The pKa of an acid is a constant associated with how much the acid ionizes in solution. pKa is a combination of the p in pH, which stands for power of hydrogen, and the dissociation constant for acids, represented by Ka. Since strong acids, by definition, ionize completely, pKa is more important as a characteristic of weak acids. You can use it to predict an acid's pH if you know the concentration. The easiest way to find the pKa of an acid is to refer to a table. However in some cases, the type of acid may be unknown, so calculating the pKa can help you identify the acid. The calculation is straightforward if you know the solution's concentration and pH.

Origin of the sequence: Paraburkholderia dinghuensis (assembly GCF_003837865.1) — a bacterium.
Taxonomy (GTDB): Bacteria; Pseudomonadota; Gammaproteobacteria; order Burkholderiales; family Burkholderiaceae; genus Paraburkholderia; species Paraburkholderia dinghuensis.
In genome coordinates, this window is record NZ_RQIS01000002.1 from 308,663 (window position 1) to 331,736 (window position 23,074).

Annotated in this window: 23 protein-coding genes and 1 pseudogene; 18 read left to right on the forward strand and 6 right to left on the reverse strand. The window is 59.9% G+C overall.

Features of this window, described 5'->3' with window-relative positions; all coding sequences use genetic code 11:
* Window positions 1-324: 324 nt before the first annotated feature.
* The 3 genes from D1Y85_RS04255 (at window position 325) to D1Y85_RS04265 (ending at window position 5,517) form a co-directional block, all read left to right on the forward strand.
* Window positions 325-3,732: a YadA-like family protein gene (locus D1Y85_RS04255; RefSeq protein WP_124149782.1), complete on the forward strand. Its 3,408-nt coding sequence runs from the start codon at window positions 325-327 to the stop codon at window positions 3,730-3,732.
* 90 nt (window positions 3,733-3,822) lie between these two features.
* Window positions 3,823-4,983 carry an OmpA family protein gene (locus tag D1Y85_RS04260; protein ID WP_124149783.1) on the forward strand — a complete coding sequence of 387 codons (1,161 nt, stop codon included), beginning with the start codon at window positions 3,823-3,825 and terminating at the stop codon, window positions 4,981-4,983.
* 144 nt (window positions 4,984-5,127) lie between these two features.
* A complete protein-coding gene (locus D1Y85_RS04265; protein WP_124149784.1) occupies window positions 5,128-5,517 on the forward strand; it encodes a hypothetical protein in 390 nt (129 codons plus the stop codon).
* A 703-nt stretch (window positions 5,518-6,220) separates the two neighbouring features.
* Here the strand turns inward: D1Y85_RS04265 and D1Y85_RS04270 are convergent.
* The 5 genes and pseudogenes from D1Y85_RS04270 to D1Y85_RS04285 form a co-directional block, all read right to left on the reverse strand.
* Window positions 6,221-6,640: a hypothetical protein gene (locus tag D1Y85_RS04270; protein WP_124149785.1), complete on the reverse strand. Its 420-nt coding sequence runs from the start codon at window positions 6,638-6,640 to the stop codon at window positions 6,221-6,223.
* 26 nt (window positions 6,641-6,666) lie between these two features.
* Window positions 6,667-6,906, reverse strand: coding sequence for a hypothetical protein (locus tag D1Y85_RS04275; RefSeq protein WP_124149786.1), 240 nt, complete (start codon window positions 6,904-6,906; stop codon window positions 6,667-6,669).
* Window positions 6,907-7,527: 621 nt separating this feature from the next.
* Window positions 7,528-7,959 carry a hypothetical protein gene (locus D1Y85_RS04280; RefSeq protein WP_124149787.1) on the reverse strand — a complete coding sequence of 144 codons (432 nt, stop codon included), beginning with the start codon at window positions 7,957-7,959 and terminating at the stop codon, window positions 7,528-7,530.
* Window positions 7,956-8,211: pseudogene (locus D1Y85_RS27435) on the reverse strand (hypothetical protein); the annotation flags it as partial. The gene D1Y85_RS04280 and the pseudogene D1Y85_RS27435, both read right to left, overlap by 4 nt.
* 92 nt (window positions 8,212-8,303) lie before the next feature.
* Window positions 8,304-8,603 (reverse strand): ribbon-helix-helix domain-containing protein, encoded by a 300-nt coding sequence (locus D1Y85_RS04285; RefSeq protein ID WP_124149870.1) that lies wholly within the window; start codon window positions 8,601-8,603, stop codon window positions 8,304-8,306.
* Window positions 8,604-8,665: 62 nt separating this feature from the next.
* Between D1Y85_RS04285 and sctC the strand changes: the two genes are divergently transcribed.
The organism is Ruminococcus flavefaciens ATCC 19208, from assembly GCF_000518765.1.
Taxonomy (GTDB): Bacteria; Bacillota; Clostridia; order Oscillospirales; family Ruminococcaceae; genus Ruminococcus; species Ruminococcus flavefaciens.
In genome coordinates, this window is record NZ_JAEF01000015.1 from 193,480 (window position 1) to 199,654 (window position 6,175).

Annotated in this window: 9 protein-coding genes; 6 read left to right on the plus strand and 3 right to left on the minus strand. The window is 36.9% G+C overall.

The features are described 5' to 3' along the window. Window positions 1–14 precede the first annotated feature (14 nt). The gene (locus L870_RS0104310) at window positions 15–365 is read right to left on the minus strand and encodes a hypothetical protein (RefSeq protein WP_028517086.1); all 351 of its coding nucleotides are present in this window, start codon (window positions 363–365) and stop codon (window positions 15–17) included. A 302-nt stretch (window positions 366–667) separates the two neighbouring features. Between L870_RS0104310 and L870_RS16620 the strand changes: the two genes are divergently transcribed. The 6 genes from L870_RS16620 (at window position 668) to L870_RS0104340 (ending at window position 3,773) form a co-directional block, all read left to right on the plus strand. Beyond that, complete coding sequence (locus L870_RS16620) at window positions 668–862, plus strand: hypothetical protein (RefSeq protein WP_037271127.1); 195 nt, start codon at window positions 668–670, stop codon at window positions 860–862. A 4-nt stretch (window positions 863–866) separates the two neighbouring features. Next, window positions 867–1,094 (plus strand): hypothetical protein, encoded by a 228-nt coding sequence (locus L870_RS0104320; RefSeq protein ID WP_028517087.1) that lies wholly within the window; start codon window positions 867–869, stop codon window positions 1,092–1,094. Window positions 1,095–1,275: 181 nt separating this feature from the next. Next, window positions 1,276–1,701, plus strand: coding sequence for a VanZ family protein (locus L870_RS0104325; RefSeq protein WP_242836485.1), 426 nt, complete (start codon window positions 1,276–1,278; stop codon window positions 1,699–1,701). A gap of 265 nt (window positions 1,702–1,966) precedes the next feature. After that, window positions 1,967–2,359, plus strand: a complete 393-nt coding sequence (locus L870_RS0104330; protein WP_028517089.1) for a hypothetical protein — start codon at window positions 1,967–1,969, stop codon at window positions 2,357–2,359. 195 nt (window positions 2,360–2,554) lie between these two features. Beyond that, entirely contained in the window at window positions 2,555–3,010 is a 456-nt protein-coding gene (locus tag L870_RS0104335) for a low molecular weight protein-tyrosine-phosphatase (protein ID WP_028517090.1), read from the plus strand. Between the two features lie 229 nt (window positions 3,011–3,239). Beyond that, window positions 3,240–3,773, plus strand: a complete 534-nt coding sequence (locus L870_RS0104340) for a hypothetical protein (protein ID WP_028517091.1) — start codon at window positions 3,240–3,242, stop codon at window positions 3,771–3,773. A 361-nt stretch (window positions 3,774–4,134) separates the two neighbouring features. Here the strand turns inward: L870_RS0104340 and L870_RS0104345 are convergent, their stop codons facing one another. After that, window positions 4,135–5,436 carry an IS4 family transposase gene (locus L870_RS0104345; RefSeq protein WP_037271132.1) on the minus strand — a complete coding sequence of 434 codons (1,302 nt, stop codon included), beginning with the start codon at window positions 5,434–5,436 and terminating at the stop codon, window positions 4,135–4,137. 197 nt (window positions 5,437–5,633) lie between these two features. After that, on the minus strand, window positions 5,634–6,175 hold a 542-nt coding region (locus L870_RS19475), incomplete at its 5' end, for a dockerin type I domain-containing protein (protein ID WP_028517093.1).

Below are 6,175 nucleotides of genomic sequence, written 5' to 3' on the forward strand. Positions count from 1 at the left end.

Calculate the concentration of hydrogen ions with the formula [H+] = 1/(10^pH). The units for concentration are moles per liter, where a mole is a set of particles whose quantity equals 6.02 x 10^23. For example, if the pH of the solution is 2.29, the concentration is [H+] = 1/(10^2.29) = 5.13 x 10^-3 moles/liter.
Find the dissociation constant with the formula Ka = [H+]²/([HA] - [H+]), where Ka is the dissociation constant, and [HA] is the concentration of the acid before dissociation. For example, if the initial concentration is 0.15 moles/liter, Ka = (5.13 x 10^-3)²/(0.15 - (5.13 x 10^-3)) = 1.82 x 10^-4.
Calculate the pKa with the formula pKa = -log(Ka). For example, pKa = -log(1.82 x 10^-4) = 3.74.
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